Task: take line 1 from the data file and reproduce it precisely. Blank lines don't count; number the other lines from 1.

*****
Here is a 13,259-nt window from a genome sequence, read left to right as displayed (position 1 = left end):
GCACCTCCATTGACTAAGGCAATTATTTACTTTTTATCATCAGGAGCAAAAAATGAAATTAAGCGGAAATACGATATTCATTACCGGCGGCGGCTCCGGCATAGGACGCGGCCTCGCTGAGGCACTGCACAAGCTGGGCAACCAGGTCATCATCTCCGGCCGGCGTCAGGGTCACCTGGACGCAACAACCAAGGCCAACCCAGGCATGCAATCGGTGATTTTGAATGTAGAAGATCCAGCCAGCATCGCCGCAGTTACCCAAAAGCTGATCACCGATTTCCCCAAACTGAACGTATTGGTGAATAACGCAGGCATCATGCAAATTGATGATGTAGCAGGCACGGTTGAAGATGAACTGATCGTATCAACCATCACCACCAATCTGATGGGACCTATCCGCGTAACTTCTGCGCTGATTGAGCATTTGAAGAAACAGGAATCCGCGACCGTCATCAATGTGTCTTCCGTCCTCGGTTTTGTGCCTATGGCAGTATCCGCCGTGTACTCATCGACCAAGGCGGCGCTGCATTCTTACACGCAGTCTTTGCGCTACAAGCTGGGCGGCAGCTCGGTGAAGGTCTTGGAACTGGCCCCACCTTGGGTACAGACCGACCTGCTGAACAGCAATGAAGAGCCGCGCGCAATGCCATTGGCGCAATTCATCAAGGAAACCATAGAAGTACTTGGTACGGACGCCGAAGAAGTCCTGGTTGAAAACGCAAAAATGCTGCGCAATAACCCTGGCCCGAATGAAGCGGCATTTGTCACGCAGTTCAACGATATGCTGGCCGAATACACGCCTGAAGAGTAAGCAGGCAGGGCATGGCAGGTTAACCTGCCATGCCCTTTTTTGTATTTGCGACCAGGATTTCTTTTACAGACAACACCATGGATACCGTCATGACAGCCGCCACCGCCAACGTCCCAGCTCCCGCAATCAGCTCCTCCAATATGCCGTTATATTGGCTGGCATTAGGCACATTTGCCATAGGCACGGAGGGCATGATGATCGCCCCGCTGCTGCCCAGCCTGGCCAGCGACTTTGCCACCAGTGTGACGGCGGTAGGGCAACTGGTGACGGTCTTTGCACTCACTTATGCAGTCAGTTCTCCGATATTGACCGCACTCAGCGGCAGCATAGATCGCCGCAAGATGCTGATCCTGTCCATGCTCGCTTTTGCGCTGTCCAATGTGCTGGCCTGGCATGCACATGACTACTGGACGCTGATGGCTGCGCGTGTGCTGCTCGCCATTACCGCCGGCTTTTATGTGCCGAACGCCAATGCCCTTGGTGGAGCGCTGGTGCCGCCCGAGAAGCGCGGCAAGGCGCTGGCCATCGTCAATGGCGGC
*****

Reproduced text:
Here is a 13,259-nt window from a genome sequence, read left to right as displayed (position 1 = left end):